And so I decided to start sharing my beliefs, not the beliefs which traditional education had taught me. I started to share my thoughts on why traditional education was suboptimal, why I think more people should be able to start a company at a younger age, why we should all be more optimistic — things that my parents and teachers had resisted sharing with me. I was able to adopt a broader view of the world. One not powered by pursuing a traditional path and listening to societal norms, but rather a view that if I tried hard enough, I could inspire a change in the way things worked. Steve Jobs eloquently summarized this by saying “Everything around you that you call life was made up by people that were no smarter than you and you can change it you can influence it you can build your own things that other people can use” As a non-conformist, I felt liberated.

There are a few things that I have learned about non-conformity, which I intend to briefly share in this essay. The first is that you should not try to be a non-conformist in every possible situation. Non-conformity is about choosing the right battles and going against the norm in areas that you are passionate about. If you try to be a non-conformist in every scenario, then you will find it difficult to build relationships, and your way of thinking about the world and solving problems will by limited. Diverse perspectives lead to more well-informed thoughts, and so conformity in many situations is optimal. I have also found that if you conform with the norm on small things that you don’t care much about, you have more energy and support when you want to go against the grain on a bigger subject, like education. If you conform with your teachers, then you will have more time to develop non-conformist beliefs at home (and will not get in trouble!).

Another thing I have learned is that too many people focus on convincing others that their path is viable. When I initially started saying that I did not want to go to college, I invested a lot of time and energy in trying to convince other people that not going to college was the right decision for me. Trying to convince other people that non-conformist beliefs are viable is natural — we want other people to think highly of us and want other people to be assured that we are doing what is our best interests. However, this was a major problem. I was spending a lot of time convincing people who are likely to never come around to my way of thinking on the subject to think the same way I do.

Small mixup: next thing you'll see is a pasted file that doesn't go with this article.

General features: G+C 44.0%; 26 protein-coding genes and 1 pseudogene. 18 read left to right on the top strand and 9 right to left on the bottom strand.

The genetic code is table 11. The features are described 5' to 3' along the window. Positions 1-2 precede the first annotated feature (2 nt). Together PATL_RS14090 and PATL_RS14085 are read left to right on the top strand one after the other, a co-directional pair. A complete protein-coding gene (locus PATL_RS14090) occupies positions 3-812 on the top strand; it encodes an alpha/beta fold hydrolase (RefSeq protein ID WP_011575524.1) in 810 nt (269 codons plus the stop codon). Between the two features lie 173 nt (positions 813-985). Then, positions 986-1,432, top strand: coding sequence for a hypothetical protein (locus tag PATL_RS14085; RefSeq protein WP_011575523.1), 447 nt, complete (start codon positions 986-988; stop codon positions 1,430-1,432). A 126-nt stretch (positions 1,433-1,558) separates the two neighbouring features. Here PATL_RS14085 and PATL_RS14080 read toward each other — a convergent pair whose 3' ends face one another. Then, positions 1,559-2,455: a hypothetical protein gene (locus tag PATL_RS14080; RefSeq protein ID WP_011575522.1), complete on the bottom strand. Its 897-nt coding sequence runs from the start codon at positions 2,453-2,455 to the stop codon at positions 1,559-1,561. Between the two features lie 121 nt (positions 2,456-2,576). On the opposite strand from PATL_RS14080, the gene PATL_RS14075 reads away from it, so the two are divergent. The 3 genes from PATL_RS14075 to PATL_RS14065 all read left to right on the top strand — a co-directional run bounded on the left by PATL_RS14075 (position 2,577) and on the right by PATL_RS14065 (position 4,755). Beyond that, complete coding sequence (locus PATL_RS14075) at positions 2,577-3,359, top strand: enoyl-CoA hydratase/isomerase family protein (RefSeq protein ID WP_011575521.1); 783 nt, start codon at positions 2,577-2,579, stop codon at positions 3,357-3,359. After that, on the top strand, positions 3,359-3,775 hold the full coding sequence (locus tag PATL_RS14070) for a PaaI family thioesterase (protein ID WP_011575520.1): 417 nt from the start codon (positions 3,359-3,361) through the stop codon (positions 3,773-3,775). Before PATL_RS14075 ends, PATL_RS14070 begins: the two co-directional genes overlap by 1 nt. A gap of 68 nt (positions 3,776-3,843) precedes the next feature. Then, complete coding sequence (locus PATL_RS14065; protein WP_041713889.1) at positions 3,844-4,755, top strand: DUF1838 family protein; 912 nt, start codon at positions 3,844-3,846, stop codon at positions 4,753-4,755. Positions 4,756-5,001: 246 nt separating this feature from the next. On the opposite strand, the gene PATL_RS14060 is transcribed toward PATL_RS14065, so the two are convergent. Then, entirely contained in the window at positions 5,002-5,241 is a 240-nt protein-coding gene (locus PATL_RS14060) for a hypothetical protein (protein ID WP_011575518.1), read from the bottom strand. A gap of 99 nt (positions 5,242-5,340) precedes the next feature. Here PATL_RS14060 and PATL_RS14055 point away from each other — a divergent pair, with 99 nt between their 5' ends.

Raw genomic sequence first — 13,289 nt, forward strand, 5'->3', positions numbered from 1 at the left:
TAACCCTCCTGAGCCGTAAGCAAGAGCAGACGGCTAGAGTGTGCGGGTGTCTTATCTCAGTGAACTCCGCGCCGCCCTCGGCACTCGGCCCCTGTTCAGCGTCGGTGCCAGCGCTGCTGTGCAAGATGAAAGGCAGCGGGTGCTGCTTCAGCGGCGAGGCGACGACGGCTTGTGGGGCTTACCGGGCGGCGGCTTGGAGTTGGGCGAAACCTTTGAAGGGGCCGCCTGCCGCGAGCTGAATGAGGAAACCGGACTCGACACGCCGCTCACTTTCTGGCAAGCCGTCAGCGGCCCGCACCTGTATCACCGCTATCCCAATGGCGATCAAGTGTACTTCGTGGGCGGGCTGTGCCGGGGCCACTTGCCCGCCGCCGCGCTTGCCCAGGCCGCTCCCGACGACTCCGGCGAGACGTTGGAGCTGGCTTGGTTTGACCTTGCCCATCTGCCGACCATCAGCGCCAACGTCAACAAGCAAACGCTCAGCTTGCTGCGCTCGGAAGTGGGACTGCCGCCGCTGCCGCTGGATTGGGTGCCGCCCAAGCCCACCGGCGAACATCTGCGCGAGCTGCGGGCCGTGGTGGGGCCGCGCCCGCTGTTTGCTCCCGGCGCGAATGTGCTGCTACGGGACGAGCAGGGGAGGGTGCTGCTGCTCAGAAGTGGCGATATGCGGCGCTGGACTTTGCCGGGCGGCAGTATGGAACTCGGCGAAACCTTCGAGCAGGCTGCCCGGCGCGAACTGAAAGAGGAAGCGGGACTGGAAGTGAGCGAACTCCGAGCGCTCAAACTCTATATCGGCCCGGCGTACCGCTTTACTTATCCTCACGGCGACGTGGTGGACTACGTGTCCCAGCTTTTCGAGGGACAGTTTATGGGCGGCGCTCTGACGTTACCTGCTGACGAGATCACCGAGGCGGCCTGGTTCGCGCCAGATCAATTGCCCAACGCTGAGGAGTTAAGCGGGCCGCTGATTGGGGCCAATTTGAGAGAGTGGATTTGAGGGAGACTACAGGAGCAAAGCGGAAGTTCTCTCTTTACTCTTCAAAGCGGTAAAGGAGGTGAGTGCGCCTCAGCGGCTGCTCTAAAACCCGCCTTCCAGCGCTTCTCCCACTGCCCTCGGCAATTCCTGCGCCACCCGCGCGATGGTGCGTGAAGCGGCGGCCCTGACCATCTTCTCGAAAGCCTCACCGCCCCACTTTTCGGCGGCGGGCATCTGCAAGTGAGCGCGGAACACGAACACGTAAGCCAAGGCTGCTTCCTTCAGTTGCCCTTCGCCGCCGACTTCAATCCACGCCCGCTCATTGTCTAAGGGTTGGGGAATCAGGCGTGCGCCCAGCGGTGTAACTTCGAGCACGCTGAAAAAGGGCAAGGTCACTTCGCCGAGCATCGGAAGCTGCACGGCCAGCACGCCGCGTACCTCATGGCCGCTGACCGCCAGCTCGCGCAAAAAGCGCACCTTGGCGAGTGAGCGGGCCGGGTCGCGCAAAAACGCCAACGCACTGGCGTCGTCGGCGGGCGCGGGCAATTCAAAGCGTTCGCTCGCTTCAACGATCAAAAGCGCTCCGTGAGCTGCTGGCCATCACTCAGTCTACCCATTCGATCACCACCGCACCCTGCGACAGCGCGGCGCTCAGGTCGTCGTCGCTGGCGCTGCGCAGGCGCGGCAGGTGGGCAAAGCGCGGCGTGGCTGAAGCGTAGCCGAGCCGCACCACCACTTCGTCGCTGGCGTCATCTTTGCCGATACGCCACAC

I quickly learned that a more efficient use of my time would be focusing on doing the best job I possibly could and working toward my personal goals, rather than convincing other people to come around to my way of thinking. If someone asks me to conform with something my values do not agree with, then I often quietly ask myself “What will happen if I refuse?”, which provides me with a roadmap regarding my potential next steps. I further realized that, for the most part, people were not going to force me to pursue a conformist path anyway.

I also believe that what other people think doesn’t matter — if I believe in what I am doing, then that is all the assurance I need. At first, this was a difficult mindset to adopt, but as I started to become more comfortable with following my internal beliefs, I realized that internal validation was the most important — and indeed the only — for of acceptance that I needed. I figured that if I followed the path everyone else was taking, I would be living a life where I did not practice my beliefs, and I have not been able to accept that notion. I have spent a lot of time over the last few years trying to cultivate a strong set of principles — integrity, honor, trust, among others — and I was not willing to sacrifice what I thought was right to satisfy someone who wanted me to pursue a safer path.

I also learned that being a successful non-conformist is easier when you have security. Although working for the government — or in another stable job — may seem like there are little opportunities for personal and professional growth, doing so provides you with job security and access to a salary which allows you to be a more effective non-conformist. You now have security and a stable salary and if your path doesn’t work out, you have something on which to fall-back. This has the added value of helping your friends and family feel more comfortable because they know that if you fail, you will still be secure.

Non-conformity is about defending your beliefs — about being willing to go against societal norms to promote the things which you feel passionate about. Non-conformity is not an opportunity to be different, but rather a way that you can challenge society and prime yourself to innovate in the future. As aforementioned, I became a non-conformist because I did not believe that “everyone else wears t-shirts in summer” was a good reason for me to follow in their footsteps. I also became a non-conformist because I am very principled, and I was not comfortable following a path that someone else had paved for me because they thought it was best for me. If I wanted to have an impact in the world, I needed to be able to stand up and share my thoughts freely. Being a non-conformist is difficult, but as more people start to realize that things like traditional education can be changed, we should start to see a shift in paradigm toward the acceptance of non-traditional path. Silicon Valley is paving the way, and has set a strong precedent for non-conformity to become more popular across the world.

Non-conformity is okay. Don’t be a total non-conformist. Don’t spend too much time convincing others that your path is a good one. Focus on what you care about.